By Mac McLean

The Bulletin

One legislator from Oregon is working to help some of the state’s most vulnerable seniors by making sure the raises they get through the Social Security system each year do a better job at keeping up with their ever-increasing living expenses.

Late last month, U.S. Sen. Jeff Merkley announced plans to sponsor a bill that would switch the formula used to calculate the program’s annual cost-of-living adjustments from one that was based on the nearly universal Consumer Price Index for Urban Wage Earners and Clerical Workers (CPI-W) to one that uses an economic measure designed to better reflect the economic realities people 62 or older face.

“Our senior citizens are not urban wage and clerical workers,” the senator said as he described his plan to incorporate the Consumer Price Index for the Elderly (CPI-E) into the formula used to calculate Social Security’s cost of living adjustments. “They have completely different spending habits and it is only fair to use an index that accurately reflects the items that they buy.”

Merkley said using the CPI-W instead of the CPI-E has put Social Security beneficiaries in a position where their cost-of-living adjustments have failed to keep up with their actual costs of living for the past three decades.

As a result, many low-income seniors have seen the overall purchasing power of their Social Security benefits slip away over time.

“For nearly two-thirds of our seniors, this could be an incredibly important part of determining whether they will have enough money to get by in their retirement years,” Merkley said, citing statistics that one-third of the country’s seniors rely on Social Security for 90 percent of their incomes and another third relies on it for half of their incomes.

Developed during the World War I era, the CPI-W is a mathematical formula designed to calculate how much money clerical workers, sales workers, laborers and people who work other non-managerial or non-executive positions spend on housing, food, transportation and other basic costs of living.

Social Security has used this index to calculate the cost of living adjustments paid to its beneficiaries since June 1975. It is also used to make sure the money paid to food stamp recipients, federal employees and some private sector employees each year can keep up with the rising costs of inflation.

But while this index and its companion formula, the Consumer Price Index for All Urban Consumers (CPI-U), paint a relatively accurate picture of the economic situations faced by most Americans, they have consistently failed to measure the bills paid by people 62 or older and how those living expenses have changed over time, according to a 2011 report published by the Bureau of Labor Statistics.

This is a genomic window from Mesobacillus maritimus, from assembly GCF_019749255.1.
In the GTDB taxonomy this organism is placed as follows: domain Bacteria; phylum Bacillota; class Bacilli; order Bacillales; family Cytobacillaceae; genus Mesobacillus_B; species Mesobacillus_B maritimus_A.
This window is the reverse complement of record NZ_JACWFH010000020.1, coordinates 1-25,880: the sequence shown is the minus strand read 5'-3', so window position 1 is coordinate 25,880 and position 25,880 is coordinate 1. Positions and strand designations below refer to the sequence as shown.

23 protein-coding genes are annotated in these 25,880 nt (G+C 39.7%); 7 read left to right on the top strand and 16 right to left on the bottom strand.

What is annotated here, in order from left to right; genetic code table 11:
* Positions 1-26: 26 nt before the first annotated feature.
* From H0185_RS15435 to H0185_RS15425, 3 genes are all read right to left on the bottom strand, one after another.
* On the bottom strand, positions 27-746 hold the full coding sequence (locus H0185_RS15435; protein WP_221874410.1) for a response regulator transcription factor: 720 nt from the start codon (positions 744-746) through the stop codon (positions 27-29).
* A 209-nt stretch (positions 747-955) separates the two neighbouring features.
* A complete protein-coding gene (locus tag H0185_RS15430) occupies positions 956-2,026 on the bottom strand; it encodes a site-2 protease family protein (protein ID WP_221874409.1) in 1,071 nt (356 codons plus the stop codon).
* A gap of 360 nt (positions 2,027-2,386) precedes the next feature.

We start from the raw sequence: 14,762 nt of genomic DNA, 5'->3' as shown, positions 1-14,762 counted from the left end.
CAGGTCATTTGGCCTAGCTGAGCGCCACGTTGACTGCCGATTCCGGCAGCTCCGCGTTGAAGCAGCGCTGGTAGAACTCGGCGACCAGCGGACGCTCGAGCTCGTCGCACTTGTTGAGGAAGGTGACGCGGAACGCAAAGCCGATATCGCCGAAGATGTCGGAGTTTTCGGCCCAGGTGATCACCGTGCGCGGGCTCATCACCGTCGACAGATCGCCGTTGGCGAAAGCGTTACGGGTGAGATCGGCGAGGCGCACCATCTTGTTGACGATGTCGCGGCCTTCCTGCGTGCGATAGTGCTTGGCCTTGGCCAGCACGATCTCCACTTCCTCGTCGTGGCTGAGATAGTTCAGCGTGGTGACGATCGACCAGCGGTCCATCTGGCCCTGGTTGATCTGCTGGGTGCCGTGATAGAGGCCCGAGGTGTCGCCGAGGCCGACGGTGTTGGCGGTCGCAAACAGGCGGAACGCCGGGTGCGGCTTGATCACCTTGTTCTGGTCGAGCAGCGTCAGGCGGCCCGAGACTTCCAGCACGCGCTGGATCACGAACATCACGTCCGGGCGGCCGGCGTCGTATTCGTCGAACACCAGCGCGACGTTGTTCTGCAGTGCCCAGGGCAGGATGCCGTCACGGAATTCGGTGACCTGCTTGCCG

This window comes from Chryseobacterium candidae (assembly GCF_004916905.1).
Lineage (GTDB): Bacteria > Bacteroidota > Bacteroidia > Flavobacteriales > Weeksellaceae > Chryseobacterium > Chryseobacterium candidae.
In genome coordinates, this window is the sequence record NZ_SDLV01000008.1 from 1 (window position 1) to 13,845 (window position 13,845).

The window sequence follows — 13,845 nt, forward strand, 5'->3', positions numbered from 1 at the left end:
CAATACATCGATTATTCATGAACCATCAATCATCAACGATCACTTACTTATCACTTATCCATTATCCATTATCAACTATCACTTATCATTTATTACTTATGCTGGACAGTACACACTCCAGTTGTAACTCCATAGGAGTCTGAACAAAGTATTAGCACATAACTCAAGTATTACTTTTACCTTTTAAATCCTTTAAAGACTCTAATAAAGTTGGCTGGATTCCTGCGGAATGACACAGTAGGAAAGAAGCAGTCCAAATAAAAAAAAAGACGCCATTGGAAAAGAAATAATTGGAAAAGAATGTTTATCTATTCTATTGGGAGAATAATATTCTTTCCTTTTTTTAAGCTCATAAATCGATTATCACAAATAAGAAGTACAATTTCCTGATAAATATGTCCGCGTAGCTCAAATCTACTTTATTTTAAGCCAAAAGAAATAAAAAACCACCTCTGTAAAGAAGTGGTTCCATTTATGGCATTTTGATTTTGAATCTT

The bureau’s report found that the average senior spent 44.5 percent of his total household income on housing in 2011 and 11.3 percent of it on medical care. These two items made up 39.2 percent and 5.6 percent of the average urban wage earner’s annual expenses that year .

It also found the cost of these two items increase at rates that were considerably higher than the standard rate of inflation. The average senior’s medical expenses grew by a rate of about 5.1 percent per year between 1982 and 2011, according to the bureau’s report, while their other expenses grew by a rate of 2.8 percent per year.

Based on these findings, the bureau’s researchers estimated that a senior’s true living expenses — which are measured by the CPI-E — grew at an overall rate of 3.1 percent per year over that 29-year period.

That’s about one-fifth of a percentage point more than the average growth rate seen by the CPI-W and, as a result, the cost-of-living adjustments paid to Social Security beneficiaries each year have not been keeping up with their increasing living expenses. It’s estimated the average monthly benefit paid to seniors and their loved ones would be 4.5 percent higher than it currently is if the CPI-E had been used to calculate the program’s cost-of-living adjustments instead of the CPI-W.

“Seniors deserve better,” Merkley said in an April 24 press release that announced his plans to craft legislation that would change how Social Security’s cost-of-living adjustments are calculated. “I hear too many stories in Oregon about seniors who are struggling to stay afloat on their Social Security benefits.”

Though Merkley’s proposal is still in its early stages, he said it would at least halt the steady erosion in the value of a person’s Social Security benefits by making sure they grew at the same rate as an individual’s living expenses.

He said these increased payments would shrink Social Security’s solvency period — the amount of time before the Social Security trust fund’s balance is wiped out and triggers a 30 percent reduction in a person’s future earnings — from 20 years to 19 years.

“It’s a small deal in terms of trust fund solvency but it’s a big deal for low-income seniors,” said Merkley, who plans to counter this shrinkage by including language in that would raise Social Security’s taxable-earnings limit.

He said raising this limit from its current level of $117,000 a year to $250,000 a year would increase the program’s solvency period from about 20 years to about 40 years.

“Let’s make small changes now to address the problems with Social Security before they become a crisis,” he said. “Let’s not wait for the rainy day, let’s prepare for it now while the trust fund is still solvent.”

— Reporter: 541-617-7816,